In the Museum of What I’ve Been Thinking

Kate Angus



This whole night was Cannot Sleep and so you watched
the bedroom window in the mirror and waited. Curtains

rose and fell. Imagined sailing, and for a minute the bed
was a boat to pilot, but the floor’s stagnant water

and you ran aground. Outside, the streets are dark and darker.
When I say you I mean I, which is solipsism, but, whoever you are,

be awake. On a plane, sitting in the inverted funnel made
when light isolates the solitary reader

like an experiment in a long glass tube. On a train or bus stuck
in the same phenomenon. Or in your lover’s kitchen

where you sip cold seltzer by the sink or the back yard with the constellations
of metal cans you abandon open for stray cats. Before

the fish was skinned, its scales gleamed metallic too. As did the hook
that caught it and the river under stars and moon: silver, silver. Sometimes

my days feel layered with connections that shine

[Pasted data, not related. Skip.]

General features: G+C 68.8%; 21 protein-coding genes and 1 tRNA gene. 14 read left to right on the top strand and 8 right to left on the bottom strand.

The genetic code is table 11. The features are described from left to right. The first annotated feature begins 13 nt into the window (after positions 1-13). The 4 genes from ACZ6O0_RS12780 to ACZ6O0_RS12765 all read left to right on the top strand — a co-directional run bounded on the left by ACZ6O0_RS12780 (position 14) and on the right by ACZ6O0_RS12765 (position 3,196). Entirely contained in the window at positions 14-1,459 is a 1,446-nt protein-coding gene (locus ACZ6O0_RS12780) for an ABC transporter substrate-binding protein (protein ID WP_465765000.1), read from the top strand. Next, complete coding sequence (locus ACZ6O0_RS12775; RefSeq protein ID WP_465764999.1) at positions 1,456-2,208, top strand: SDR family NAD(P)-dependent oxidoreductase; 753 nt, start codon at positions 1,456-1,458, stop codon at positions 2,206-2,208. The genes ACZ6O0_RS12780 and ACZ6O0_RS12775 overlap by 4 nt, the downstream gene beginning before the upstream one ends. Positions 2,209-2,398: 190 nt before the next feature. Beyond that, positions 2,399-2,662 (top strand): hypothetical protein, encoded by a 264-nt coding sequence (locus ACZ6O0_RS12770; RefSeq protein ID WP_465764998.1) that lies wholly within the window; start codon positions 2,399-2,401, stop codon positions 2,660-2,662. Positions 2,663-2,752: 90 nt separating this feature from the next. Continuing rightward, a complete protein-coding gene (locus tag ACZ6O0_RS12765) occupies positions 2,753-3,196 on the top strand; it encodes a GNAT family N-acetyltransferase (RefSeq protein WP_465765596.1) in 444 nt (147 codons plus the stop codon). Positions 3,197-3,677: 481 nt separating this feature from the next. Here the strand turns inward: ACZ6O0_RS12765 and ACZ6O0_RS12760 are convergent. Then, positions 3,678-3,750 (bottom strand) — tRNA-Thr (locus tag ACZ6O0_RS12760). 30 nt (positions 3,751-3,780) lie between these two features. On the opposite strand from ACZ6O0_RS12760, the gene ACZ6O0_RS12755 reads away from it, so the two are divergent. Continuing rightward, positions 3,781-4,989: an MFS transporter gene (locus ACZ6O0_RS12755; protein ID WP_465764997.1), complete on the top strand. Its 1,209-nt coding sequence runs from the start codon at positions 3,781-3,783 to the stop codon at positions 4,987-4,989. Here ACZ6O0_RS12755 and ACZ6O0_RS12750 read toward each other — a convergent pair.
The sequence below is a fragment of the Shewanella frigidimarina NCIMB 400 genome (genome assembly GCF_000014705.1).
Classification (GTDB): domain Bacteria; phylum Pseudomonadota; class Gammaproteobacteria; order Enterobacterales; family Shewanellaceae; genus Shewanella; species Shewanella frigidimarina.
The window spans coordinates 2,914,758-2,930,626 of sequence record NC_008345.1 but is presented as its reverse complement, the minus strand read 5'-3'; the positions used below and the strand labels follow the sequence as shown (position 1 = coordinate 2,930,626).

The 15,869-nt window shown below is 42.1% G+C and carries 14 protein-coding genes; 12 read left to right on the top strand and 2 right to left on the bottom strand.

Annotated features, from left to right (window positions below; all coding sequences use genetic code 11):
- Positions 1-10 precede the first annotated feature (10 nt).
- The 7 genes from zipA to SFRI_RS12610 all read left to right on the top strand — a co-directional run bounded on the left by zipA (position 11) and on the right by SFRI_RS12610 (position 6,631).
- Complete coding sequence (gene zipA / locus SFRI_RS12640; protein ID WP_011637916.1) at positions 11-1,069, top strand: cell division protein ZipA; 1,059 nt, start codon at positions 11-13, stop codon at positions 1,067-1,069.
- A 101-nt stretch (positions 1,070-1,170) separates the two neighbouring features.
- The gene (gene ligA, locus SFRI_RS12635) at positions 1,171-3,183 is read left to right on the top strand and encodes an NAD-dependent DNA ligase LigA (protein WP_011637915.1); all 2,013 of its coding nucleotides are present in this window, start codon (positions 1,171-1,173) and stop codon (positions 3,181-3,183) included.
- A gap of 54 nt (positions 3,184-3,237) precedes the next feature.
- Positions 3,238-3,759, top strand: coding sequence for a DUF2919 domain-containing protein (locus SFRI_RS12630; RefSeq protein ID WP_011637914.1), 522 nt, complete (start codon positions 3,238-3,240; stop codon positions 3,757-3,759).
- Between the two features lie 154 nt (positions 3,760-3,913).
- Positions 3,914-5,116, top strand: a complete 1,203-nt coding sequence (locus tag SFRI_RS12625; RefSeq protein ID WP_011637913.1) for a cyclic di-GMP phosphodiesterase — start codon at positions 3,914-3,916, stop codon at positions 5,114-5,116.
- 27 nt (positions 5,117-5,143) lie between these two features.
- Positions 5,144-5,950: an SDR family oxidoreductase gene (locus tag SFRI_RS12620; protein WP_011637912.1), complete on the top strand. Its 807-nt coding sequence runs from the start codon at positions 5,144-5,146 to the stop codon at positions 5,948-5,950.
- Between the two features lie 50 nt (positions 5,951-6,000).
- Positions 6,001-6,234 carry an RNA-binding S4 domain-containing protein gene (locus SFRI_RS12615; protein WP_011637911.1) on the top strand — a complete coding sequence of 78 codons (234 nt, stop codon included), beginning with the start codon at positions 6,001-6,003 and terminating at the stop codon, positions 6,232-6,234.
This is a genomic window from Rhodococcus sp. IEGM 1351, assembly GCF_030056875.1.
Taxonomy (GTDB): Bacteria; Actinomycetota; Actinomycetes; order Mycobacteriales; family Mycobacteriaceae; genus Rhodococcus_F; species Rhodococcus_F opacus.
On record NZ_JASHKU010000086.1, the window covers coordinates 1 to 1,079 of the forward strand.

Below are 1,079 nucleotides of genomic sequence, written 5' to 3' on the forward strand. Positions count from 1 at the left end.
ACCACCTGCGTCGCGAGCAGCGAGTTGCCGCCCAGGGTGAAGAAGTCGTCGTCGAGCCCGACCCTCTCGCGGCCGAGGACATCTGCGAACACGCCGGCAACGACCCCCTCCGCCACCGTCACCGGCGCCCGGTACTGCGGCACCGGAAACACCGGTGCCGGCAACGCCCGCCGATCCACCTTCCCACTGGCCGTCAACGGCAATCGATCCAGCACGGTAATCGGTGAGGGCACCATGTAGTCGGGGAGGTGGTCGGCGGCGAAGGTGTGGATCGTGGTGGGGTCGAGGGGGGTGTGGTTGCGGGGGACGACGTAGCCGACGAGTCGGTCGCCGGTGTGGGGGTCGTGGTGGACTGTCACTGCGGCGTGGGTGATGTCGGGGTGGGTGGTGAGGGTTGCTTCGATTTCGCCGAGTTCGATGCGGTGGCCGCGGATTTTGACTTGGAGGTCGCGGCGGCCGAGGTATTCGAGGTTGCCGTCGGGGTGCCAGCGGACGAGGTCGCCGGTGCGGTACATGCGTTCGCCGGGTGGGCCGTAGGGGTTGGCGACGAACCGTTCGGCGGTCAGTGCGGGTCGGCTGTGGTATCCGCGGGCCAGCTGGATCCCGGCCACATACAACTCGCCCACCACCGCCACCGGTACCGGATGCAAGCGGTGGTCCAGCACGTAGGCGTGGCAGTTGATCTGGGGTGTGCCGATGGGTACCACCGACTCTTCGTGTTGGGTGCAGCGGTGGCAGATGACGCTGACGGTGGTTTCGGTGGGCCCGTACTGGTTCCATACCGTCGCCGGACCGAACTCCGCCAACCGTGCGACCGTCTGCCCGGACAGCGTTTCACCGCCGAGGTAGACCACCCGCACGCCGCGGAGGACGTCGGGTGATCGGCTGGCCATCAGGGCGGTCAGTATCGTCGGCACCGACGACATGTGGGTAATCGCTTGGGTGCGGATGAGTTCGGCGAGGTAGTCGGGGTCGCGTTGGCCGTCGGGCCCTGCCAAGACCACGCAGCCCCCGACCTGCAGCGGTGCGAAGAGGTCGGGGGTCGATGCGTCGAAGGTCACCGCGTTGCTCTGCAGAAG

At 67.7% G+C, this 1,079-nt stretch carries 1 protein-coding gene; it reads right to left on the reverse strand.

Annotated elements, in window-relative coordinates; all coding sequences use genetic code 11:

the same way certain routes light up

when you press a button on 3-D Children’s Museum displays.
In the Revolutionary War room, we can follow

the path Paul Revere’s horse took on that famous midnight ride.
Note the churches and their steeples

where the lanterns glowed and huge bells shaped like metal tulips
their alarums clanged. Down the corridor in Basic Biology, you’ll find

the entire central nervous system branching out
and, next door, are veins and capillaries

like all the secret causeways ever dreamed of–static
as they unfold before you on the body’s perfect illuminated map.


Kate Angus is a founding editor of Augury Books. Her work has previously appeared in Best New Poets 2010, Best New Poets 2014, The Awl, The Rumpus, Subtropics, and Verse Daily. Her debut collection, So Late to the Party, is forthcoming in spring 2016 from Negative Capability Press.